The airport includes hangars and tie-down spaces, a lighted VASI approach (RWYs 13/31); and an RNAV (GPS) approach (RWY 13), as well as the Dixon Aviation flight school. The property also features a cave system that starts on one end of the property and extends all the way into the town of Decatur. According to reports, the cave collapsed into itself under the runway when it was being built in the 1950s and was never cleared.
The property’s rentable home sits roughly at the midpoint of the airport’s 3,863-foot asphalt runway. [Courtesy: Crystal Lake Airport]
Another notable aspect of the airport is that there are three homes presently on the property. All are original and date back to the Peterson days. One is where the business partners frequently travel with their families for a quick weekend getaway. Another is presently unused, and the third is listed as a vacation rental on both Airbnb and VRBO. The most enticing aspect of the property to pilots is that it’s situated only a few hundred feet away from the transient parking area at 5M5.
Residences near the runway has been a longtime vision for the business partners. For the last decade, they’ve considered building more houses on the property.
“The idea initially was that we would buy the airport and the surrounding land for our personal use. And we would let some of our friends move up here to live, if they wanted to,” Shewmake said.
“Northwest Arkansas is a great place to live and would be a great place to retire. We went through various plans of an aviation community based at the airport, with 200 homes on the property. But we stood up on the surrounding hills, looked down at the lake and airport and said, ‘We can’t do that to this land. We can’t put that many houses here. It would ruin the place,’” Shewmake said. “Then we came back to the initial idea of inviting 10 of our closest friends up here to live. That way, we could preserve all of the beauty that exists here. But we’ve gone back or forth [on what to do] for however long we have had the airport and have not really settled on anything.”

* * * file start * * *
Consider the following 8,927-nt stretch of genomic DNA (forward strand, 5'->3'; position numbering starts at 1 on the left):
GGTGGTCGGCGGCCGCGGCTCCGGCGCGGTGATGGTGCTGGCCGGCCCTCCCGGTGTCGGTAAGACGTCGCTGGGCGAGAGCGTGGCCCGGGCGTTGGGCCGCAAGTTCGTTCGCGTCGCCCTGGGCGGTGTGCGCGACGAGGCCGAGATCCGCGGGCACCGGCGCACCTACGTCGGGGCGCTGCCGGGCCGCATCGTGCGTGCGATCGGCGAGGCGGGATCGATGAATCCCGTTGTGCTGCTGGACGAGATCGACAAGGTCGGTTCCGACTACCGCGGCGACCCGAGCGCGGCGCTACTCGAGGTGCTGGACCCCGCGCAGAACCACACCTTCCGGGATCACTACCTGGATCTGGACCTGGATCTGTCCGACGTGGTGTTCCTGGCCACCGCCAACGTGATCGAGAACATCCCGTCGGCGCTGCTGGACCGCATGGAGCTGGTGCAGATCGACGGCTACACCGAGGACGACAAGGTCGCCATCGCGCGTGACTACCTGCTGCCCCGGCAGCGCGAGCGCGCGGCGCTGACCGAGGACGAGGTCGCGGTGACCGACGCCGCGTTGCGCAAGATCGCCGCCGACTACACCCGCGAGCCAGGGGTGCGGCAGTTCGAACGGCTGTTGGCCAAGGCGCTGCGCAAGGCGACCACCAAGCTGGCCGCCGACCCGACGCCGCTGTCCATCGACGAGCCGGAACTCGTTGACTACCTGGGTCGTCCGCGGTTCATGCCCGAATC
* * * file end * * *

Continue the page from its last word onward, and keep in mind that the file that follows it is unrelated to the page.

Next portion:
Because of several factors, the two feel the best path forward is an ownership transition. Consequently, the airport was listed for sale with a local brokerage in the winter of 2022, in the hopes that an equally passionate ownership group will propel 5M5 to meet its true potential.
“The problem is that I’m a surgeon, and Mike is an extremely busy engineer, so we haven’t had a lot of time to come out here and pursue these things that we had planned,” Shewmake said. “Not only that, now we’re too old to go out and borrow all the money needed—so we’ve decided that we are going to put [the property] on the market and try to sell it. Something needs to be done here for an aviation purpose. What we don’t want is some developer to just level it, get rid of the airport, the hangars, and just put a ton of homes in there,” Shewmake cautioned.
“We really haven’t been able to commit the time, the energy, or the money to build the airport into what I feel that it could be. We were hoping that some other younger investors with more time could come in and just make it one of the premier aviation communities in the country. And I think that it could be, especially with its proximity to Bentonville. There is just so much stuff happening in Northwest Arkansas now, that we think it is a great place to live. And I wouldn’t mind buying a lot up here if someone does [build an airpark at Crystal Lake Airport]!”